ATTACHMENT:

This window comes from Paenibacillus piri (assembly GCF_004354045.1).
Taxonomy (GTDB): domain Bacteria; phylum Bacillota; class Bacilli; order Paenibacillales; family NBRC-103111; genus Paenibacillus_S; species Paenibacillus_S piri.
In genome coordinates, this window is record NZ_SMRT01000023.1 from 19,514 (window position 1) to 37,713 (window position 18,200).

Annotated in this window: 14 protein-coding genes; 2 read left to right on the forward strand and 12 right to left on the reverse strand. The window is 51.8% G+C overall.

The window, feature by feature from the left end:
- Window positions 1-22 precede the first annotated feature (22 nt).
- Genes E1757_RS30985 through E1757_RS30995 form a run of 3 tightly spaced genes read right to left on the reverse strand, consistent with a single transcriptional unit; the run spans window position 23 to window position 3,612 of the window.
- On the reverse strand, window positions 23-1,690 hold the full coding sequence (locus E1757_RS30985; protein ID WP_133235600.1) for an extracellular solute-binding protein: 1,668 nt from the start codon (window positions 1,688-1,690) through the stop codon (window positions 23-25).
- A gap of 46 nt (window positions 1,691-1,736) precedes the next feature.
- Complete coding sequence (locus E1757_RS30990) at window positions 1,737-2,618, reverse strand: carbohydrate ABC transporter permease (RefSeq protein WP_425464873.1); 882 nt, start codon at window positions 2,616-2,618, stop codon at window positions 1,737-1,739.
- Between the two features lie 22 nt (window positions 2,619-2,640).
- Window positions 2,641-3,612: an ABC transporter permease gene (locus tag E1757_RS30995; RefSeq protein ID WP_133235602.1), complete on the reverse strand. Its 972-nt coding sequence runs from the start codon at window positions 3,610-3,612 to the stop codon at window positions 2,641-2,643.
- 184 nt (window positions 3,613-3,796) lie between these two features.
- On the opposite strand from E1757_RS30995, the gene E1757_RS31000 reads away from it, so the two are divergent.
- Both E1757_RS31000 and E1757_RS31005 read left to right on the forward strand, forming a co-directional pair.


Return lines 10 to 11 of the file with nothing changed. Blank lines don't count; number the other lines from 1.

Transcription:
- Complete coding sequence (locus E1757_RS30990) at window positions 1,737-2,618, reverse strand: carbohydrate ABC transporter permease (RefSeq protein WP_425464873.1); 882 nt, start codon at window positions 2,616-2,618, stop codon at window positions 1,737-1,739.
- Between the two features lie 22 nt (window positions 2,619-2,640).